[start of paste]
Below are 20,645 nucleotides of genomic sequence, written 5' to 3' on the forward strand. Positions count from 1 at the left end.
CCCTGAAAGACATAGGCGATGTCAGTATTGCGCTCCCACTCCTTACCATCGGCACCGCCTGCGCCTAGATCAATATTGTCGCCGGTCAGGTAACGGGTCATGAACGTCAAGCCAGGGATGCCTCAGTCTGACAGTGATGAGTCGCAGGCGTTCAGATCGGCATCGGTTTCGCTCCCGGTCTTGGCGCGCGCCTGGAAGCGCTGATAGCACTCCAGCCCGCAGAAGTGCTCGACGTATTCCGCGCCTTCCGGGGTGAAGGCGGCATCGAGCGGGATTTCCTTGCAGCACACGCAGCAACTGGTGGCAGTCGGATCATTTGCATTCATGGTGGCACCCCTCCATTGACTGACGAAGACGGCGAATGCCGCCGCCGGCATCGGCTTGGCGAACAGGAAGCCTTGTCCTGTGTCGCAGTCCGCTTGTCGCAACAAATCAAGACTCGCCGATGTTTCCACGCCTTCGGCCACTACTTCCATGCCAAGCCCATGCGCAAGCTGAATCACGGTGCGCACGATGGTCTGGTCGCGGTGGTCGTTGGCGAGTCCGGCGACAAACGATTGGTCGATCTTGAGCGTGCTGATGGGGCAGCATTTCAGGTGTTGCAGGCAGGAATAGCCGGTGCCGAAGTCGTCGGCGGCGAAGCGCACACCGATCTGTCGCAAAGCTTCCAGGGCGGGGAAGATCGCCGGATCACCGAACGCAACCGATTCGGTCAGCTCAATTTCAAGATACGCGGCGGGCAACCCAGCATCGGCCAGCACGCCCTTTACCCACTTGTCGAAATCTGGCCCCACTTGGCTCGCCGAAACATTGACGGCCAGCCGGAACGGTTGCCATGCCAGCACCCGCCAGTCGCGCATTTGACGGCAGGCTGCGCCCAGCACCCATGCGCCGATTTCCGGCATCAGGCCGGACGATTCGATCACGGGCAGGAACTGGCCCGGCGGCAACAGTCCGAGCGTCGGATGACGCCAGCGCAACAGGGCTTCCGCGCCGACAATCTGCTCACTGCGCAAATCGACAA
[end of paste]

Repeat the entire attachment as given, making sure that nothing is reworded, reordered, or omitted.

Below are 20,645 nucleotides of genomic sequence, written 5' to 3' on the forward strand. Positions count from 1 at the left end.
CCCTGAAAGACATAGGCGATGTCAGTATTGCGCTCCCACTCCTTACCATCGGCACCGCCTGCGCCTAGATCAATATTGTCGCCGGTCAGGTAACGGGTCATGAACGTCAAGCCAGGGATGCCTCAGTCTGACAGTGATGAGTCGCAGGCGTTCAGATCGGCATCGGTTTCGCTCCCGGTCTTGGCGCGCGCCTGGAAGCGCTGATAGCACTCCAGCCCGCAGAAGTGCTCGACGTATTCCGCGCCTTCCGGGGTGAAGGCGGCATCGAGCGGGATTTCCTTGCAGCACACGCAGCAACTGGTGGCAGTCGGATCATTTGCATTCATGGTGGCACCCCTCCATTGACTGACGAAGACGGCGAATGCCGCCGCCGGCATCGGCTTGGCGAACAGGAAGCCTTGTCCTGTGTCGCAGTCCGCTTGTCGCAACAAATCAAGACTCGCCGATGTTTCCACGCCTTCGGCCACTACTTCCATGCCAAGCCCATGCGCAAGCTGAATCACGGTGCGCACGATGGTCTGGTCGCGGTGGTCGTTGGCGAGTCCGGCGACAAACGATTGGTCGATCTTGAGCGTGCTGATGGGGCAGCATTTCAGGTGTTGCAGGCAGGAATAGCCGGTGCCGAAGTCGTCGGCGGCGAAGCGCACACCGATCTGTCGCAAAGCTTCCAGGGCGGGGAAGATCGCCGGATCACCGAACGCAACCGATTCGGTCAGCTCAATTTCAAGATACGCGGCGGGCAACCCAGCATCGGCCAGCACGCCCTTTACCCACTTGTCGAAATCTGGCCCCACTTGGCTCGCCGAAACATTGACGGCCAGCCGGAACGGTTGCCATGCCAGCACCCGCCAGTCGCGCATTTGACGGCAGGCTGCGCCCAGCACCCATGCGCCGATTTCCGGCATCAGGCCGGACGATTCGATCACGGGCAGGAACTGGCCCGGCGGCAACAGTCCGAGCGTCGGATGACGCCAGCGCAACAGGGCTTCCGCGCCGACAATCTGCTCACTGCGCAAATCGACAA